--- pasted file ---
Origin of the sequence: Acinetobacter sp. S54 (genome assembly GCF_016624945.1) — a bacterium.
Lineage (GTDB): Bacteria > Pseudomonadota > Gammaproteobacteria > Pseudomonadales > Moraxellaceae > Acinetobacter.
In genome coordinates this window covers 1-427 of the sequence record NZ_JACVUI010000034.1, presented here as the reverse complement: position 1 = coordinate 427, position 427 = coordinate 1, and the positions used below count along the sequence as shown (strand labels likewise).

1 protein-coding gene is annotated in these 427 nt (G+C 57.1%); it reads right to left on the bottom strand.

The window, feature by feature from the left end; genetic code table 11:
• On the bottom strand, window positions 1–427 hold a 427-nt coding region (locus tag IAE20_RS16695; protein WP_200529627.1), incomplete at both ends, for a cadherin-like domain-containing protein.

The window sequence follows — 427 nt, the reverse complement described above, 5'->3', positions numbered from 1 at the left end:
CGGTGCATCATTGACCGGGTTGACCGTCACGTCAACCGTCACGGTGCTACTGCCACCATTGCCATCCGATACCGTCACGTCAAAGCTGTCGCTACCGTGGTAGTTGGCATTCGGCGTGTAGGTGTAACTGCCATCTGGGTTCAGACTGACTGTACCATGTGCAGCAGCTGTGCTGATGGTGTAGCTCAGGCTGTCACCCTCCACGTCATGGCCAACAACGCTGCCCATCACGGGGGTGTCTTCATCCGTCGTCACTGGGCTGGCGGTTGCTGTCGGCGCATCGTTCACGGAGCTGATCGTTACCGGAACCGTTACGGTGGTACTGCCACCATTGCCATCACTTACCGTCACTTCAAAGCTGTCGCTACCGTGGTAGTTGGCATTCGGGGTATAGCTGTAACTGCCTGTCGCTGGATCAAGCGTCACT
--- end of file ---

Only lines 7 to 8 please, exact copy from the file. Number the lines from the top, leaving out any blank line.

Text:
The window sequence follows — 427 nt, the reverse complement described above, 5'->3', positions numbered from 1 at the left end:
CGGTGCATCATTGACCGGGTTGACCGTCACGTCAACCGTCACGGTGCTACTGCCACCATTGCCATCCGATACCGTCACGTCAAAGCTGTCGCTACCGTGGTAGTTGGCATTCGGCGTGTAGGTGTAACTGCCATCTGGGTTCAGACTGACTGTACCATGTGCAGCAGCTGTGCTGATGGTGTAGCTCAGGCTGTCACCCTCCACGTCATGGCCAACAACGCTGCCCATCACGGGGGTGTCTTCATCCGTCGTCACTGGGCTGGCGGTTGCTGTCGGCGCATCGTTCACGGAGCTGATCGTTACCGGAACCGTTACGGTGGTACTGCCACCATTGCCATCACTTACCGTCACTTCAAAGCTGTCGCTACCGTGGTAGTTGGCATTCGGGGTATAGCTGTAACTGCCTGTCGCTGGATCAAGCGTCACT